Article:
the Galveston repeating office that it was a mistake and to destroy the message.

The have been delivered, it does tend to show that fact, and constitutes the only evidence in the

Austin operator made no further effort to send record with respect to that matter. Therefore,

the message, and did not notify appellees, alif the same was improperly admitted, it would though well acquainted with them, of the rebe a material error and such as would likely ceipt of the office message from New York. work an injury to the appellant.

This is all the evidence in the record tending

to show that the message was not, in fact, delivThe bill of lading and accompanying letter did

ered to A. Thompson & Co. The evidence of not, in whole or in part, form the basis of any neither of the members of that firm is found in pleadings in the case. They were private writ- the record. ings to which appellant was an entire stranger. The operator testifies that when he received And it is elementary law that private writings the New York message, that he replied that it which do not constitute, in whole or in part, the was a mistake, that the message was intended basis of the pleading, is not admissible in evi. for New Orleans, and to destroy the same. dence without first proving their execution. A The reasonable conclusion to be drawn from bill of lading occupies, in this respect, the same the evidence is, that all of the messages passed position as any other private instrument, and if through the repeating office at Galveston, and the same purports to be signed by a clerk or that the mistake in sending that in question to servant, the agency of such clerk or servant New York instead of New Orleans, most probamust also be proven. Abbotts' Trial Evidence, bly occurred in the Galveston repeating office, 564; Rena v. Sumers, 33 Tex. 760.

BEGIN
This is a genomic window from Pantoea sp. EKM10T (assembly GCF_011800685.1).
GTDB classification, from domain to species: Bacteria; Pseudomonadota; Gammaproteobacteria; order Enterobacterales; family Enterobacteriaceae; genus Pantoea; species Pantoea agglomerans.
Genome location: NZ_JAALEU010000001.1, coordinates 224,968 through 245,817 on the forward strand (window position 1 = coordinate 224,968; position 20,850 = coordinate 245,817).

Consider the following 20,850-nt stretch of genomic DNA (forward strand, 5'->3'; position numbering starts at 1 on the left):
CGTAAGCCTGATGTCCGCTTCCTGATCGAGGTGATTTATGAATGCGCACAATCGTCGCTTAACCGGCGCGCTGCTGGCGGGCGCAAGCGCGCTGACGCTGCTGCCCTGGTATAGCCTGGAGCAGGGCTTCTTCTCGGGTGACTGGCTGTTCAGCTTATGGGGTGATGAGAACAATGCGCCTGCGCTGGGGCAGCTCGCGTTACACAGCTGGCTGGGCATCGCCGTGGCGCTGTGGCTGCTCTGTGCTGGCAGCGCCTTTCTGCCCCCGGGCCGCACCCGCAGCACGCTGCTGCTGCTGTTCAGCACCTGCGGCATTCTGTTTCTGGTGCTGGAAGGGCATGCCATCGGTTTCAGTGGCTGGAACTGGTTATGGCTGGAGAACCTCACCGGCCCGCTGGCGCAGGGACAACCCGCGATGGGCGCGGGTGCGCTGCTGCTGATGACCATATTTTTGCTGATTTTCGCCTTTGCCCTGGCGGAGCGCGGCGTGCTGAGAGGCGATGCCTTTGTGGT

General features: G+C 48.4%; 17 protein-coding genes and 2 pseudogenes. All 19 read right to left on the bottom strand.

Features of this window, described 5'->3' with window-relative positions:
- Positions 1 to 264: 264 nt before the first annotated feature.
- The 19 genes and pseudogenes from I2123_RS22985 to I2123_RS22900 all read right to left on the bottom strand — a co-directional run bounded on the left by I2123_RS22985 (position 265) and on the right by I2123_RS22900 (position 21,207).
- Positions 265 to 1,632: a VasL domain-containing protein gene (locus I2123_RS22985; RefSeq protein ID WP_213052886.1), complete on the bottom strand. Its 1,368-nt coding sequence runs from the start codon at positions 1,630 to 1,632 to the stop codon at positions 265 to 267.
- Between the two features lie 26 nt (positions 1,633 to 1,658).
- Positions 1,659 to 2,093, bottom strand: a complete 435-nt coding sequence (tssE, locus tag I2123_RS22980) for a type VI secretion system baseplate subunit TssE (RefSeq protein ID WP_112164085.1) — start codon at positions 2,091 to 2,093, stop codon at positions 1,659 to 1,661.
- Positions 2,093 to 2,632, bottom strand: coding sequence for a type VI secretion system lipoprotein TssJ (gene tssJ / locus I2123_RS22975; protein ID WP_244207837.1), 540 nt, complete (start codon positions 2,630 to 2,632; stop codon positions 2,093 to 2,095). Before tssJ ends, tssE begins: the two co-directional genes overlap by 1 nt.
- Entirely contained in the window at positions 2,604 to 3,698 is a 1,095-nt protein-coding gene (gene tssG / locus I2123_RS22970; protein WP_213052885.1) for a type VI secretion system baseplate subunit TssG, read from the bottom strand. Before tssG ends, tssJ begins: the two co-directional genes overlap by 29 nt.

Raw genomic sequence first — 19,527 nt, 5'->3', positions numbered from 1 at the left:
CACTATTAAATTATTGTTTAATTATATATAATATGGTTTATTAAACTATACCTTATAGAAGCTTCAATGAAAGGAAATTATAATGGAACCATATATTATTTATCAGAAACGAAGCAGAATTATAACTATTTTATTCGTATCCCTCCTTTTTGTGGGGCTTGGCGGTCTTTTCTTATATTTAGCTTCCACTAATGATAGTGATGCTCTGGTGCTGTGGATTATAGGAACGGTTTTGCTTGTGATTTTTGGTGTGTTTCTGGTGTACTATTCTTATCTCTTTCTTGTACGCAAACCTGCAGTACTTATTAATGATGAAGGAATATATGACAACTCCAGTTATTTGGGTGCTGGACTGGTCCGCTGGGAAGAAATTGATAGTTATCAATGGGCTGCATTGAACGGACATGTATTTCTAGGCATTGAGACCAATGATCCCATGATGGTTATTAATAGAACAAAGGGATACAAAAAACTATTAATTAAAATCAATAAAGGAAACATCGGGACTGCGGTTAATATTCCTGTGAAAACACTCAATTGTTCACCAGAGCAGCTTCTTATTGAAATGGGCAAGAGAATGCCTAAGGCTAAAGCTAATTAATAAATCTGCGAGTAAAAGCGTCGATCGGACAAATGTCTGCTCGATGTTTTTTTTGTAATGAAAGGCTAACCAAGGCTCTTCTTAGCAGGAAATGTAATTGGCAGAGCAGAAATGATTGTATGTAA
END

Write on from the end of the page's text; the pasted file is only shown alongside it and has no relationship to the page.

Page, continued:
and as the attention of that office must have It is our conclusion that the admission of this been called to the mistake by the New York evidence constitutes such error as ought to re- enquiry, it is most reasonable to suppose that verse the judgment. To entitle appellees to the same would there be corrected. recover in this case, the burden is upon them to We are not prepared to say but that, in the establish the three following propositions : absence of proof, the presumption ought to be

1. That the appellants undertook to transmit indulged that the repeating office corrected the and deliver the message.

mistake rather than presume negligence. 2. That it failed to transmit and deliver the

Appellant also claims that the evidence fails same as agreed.

to show an injury by reason of the supposed de3. That appellees were damaged by reason of fault in delivering the message. In this, the evithe failure.Abbott's Trial Evidence, 604. dence shows sucha contract between appellees and A. Thompson & Co., that it would not be of Second Marriage. Case stated in which the testimony

failed to show that the first wife was living at date of subject to cancellation without the concurrence

second marriage. and consent of A. Thompson & Co. As to this question the record shows that ap

Appeal from Superior Court, Santa Clara pellees had made a proposition to A. Thompson